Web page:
Jesus’ disciples had an advantage over us in that they had Jesus walking with them. When they had questions, they could ask Him. But as the time of His death approached He made sure they knew that He was leaving, and then He reassures them that they won’t be alone when He leaves them, because He will be sending someone (the counselor, the Holy Spirit) in His place. According to John there are two very important things that Jesus promised the Spirit would do. These are conviction and counsel.

Let’s take a look at the first. In John 16:8, Jesus said, “He will convict the world of sin, righteousness and judgment.”

Steve DeNeff once compiled a list of silly, outrageous ways in which the church has tried to win people to Christ. Finally, he quit, realizing that there is no end to the depths to which the church will stoop in order to “win” one more soul. He tells of reading an advertisement for a computer that will call the new residents of your city for you. The ad proclaimed that “it knock on doors while you win souls.” What are some of the other methods? How about fake twenty-dollar bills, mock parking tickets, silly e-mail advising us to “forward this message if you love Jesus,” bait-and-switch door prizes, and slick television commercials about Jesus, “the perfect guy.” Social critic Neil Postman argues that “Christianity is a demanding and serious religion, and when it is delivered as easy and amusing, it is another kind of religion altogether.”

Is it any wonder that the world doesn’t take us seriously? Jesus said the Holy Spirit will convict the world of sin. Another way to say this is that the Holy Spirit will expose the guilt of the world. As we look at the scriptures, the New Testament normally speaks of the Holy Spirit working in the life of the believer. As we consider this, we have to ask the question, “Do we really believe that the Holy Spirit has come with power in our lives?” The church today seems so paralyzed when it come to sin in the world. Could it be that we don’t have the Spirit in our lives? Could it be that we don’t believe in the power the Spirit gives us as believers? Where is the conviction of sin in people’s lives? Believers who are filled with the Holy Spirit ought to be exposing the guilt because that is what the Holy Spirit does. Apart from the Spirit’s convicting work, people can never see themselves as sinners.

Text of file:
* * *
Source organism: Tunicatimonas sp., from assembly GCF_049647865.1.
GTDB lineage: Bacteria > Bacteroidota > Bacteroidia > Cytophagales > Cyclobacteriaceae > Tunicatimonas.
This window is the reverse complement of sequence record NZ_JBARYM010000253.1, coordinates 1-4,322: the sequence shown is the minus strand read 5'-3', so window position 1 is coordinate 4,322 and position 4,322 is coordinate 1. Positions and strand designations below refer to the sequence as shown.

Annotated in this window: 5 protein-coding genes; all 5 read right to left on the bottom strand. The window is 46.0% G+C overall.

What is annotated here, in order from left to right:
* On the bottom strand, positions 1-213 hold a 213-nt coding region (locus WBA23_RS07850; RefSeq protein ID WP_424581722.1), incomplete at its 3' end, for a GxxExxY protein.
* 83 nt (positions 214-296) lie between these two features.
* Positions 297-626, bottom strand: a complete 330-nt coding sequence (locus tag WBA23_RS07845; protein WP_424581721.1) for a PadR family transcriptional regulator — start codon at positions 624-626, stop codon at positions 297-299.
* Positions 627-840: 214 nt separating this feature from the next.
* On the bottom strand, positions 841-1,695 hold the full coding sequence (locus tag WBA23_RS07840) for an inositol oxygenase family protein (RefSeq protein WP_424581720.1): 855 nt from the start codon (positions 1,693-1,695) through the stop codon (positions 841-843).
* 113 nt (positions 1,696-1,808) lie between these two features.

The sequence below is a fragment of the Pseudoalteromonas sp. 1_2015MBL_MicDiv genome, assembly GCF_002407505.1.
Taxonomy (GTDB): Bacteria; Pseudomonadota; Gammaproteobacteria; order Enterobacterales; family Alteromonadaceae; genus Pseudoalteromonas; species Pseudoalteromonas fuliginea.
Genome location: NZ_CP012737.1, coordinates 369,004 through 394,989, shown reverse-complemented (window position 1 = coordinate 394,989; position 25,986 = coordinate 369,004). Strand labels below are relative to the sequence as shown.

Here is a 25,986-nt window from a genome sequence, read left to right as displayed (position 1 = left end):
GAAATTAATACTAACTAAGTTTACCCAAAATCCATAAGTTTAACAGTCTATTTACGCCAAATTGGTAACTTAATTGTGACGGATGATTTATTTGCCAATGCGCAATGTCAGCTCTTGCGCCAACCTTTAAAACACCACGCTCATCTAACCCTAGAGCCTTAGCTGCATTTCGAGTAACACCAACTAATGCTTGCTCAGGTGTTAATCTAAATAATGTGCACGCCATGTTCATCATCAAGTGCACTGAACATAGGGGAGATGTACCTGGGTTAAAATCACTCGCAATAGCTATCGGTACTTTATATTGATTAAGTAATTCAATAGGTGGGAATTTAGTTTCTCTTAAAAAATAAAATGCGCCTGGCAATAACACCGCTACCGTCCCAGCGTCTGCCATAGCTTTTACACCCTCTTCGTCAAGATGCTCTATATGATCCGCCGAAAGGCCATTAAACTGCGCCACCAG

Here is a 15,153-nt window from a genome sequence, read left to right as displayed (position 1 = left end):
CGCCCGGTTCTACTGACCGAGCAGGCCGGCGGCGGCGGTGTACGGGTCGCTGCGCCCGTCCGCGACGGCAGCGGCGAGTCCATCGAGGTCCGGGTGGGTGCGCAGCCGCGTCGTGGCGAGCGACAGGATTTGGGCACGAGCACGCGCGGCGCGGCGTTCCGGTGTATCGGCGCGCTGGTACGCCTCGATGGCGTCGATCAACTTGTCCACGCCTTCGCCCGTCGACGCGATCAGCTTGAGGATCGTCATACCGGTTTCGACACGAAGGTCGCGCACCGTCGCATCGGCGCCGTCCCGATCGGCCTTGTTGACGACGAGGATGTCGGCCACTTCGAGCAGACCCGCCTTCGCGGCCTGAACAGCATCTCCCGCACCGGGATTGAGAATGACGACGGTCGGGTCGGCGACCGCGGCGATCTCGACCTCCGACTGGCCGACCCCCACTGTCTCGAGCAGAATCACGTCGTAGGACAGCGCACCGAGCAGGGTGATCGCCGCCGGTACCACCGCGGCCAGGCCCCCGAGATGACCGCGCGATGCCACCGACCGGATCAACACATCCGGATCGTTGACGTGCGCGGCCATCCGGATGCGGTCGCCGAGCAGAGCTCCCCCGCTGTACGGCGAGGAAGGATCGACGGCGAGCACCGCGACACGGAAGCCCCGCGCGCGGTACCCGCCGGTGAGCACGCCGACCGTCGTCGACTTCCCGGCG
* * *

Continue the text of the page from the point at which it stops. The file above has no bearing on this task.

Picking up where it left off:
Not only does the Holy Spirit convict us of sin, but he also reveals to us God’s righteousness. This is the righteousness brought about by Christ’s sacrificial death. No one but the Holy Spirit can reveal to a person that a righteous status before God does not depend on good works but on Christ’s death on a cross.

Not only does the Holy Sprit convict us of sin, and righteousness, but also comes in regard to judgment. The cross was God’s judgment on the world. John 12:31 states, “Jesus said, ‘This voice was for your benefit, not mine. Now is the time for judgment on this world; now the prince of this world will be driven out. But I, when I am lifted up from the earth, will draw all men to myself.’” The cross would seem to be Satan’s triumph; instead the cross was defeat, especially in light of Christ’s resurrection. Out of Christ’s death on the cross the greatest good would come into the world.

When God’s people are not filled with the Holy Spirit we are powerless. We are powerless to do anything about sin in our own lives. We are powerless to be righteous in God’s eyes. We are powerless to do anything about sin in the lives of our family, our friends, and other people. Without the Spirit in our lives we are powerless to do acts of service. Jesus Christ said the Holy Spirit would come into our lives so that we (as believers and as the church) would make a difference in the world. Without the Holy Spirit’s power even this preachers words are useless. Every week as I prepare, I pray for the Holy Spirit to work in the lives that are going to be hear each Sunday. I ask for the Spirit’s guidance as I prepare the worship. Sometimes, we view preparation as a quenching of the Spirit, but the Spirit can work as much in our planning as He can work on the spur of the moment.

Where the Spirit is, “He will convict men of sin, righteousness, and judgment.” Perhaps you’ve seen any number of courtroom dramas on television. The clever attorney comes at the witness with all kinds of questions, until the witness, who is the real culprit, admits, “I did it! It did it!” This is the meaning of Christ’s word convict. Where the Spirit is active, there is no way out. My prayer is that the Holy Spirit would fall upon our church. If he did, we would never be the same.